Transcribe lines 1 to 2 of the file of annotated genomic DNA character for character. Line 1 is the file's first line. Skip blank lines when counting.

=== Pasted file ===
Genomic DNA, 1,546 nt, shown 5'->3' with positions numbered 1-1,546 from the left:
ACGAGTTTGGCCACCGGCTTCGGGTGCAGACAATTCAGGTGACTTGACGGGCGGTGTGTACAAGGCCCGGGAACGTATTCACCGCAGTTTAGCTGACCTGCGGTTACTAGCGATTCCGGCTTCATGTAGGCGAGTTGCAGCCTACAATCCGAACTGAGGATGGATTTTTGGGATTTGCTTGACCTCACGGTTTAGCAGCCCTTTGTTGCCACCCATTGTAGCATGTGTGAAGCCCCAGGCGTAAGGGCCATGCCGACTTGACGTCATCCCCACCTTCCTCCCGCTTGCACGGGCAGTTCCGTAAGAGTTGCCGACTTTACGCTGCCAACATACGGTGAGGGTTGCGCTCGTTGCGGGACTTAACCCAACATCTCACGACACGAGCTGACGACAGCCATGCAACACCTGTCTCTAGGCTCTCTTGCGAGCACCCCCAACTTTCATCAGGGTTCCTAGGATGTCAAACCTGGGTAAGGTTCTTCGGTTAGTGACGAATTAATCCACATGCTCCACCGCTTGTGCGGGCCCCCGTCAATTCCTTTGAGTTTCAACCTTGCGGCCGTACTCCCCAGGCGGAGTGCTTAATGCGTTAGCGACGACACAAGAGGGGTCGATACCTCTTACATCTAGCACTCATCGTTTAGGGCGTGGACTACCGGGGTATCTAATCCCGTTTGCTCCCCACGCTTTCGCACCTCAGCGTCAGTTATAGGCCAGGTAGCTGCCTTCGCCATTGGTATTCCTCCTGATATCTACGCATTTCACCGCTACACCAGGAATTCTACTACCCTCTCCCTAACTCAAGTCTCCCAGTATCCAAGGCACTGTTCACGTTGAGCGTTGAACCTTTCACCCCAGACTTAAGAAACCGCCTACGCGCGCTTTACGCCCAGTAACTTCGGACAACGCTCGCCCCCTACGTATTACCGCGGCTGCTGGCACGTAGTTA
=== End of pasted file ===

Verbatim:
Genomic DNA, 1,546 nt, shown 5'->3' with positions numbered 1-1,546 from the left:
ACGAGTTTGGCCACCGGCTTCGGGTGCAGACAATTCAGGTGACTTGACGGGCGGTGTGTACAAGGCCCGGGAACGTATTCACCGCAGTTTAGCTGACCTGCGGTTACTAGCGATTCCGGCTTCATGTAGGCGAGTTGCAGCCTACAATCCGAACTGAGGATGGATTTTTGGGATTTGCTTGACCTCACGGTTTAGCAGCCCTTTGTTGCCACCCATTGTAGCATGTGTGAAGCCCCAGGCGTAAGGGCCATGCCGACTTGACGTCATCCCCACCTTCCTCCCGCTTGCACGGGCAGTTCCGTAAGAGTTGCCGACTTTACGCTGCCAACATACGGTGAGGGTTGCGCTCGTTGCGGGACTTAACCCAACATCTCACGACACGAGCTGACGACAGCCATGCAACACCTGTCTCTAGGCTCTCTTGCGAGCACCCCCAACTTTCATCAGGGTTCCTAGGATGTCAAACCTGGGTAAGGTTCTTCGGTTAGTGACGAATTAATCCACATGCTCCACCGCTTGTGCGGGCCCCCGTCAATTCCTTTGAGTTTCAACCTTGCGGCCGTACTCCCCAGGCGGAGTGCTTAATGCGTTAGCGACGACACAAGAGGGGTCGATACCTCTTACATCTAGCACTCATCGTTTAGGGCGTGGACTACCGGGGTATCTAATCCCGTTTGCTCCCCACGCTTTCGCACCTCAGCGTCAGTTATAGGCCAGGTAGCTGCCTTCGCCATTGGTATTCCTCCTGATATCTACGCATTTCACCGCTACACCAGGAATTCTACTACCCTCTCCCTAACTCAAGTCTCCCAGTATCCAAGGCACTGTTCACGTTGAGCGTTGAACCTTTCACCCCAGACTTAAGAAACCGCCTACGCGCGCTTTACGCCCAGTAACTTCGGACAACGCTCGCCCCCTACGTATTACCGCGGCTGCTGGCACGTAGTTA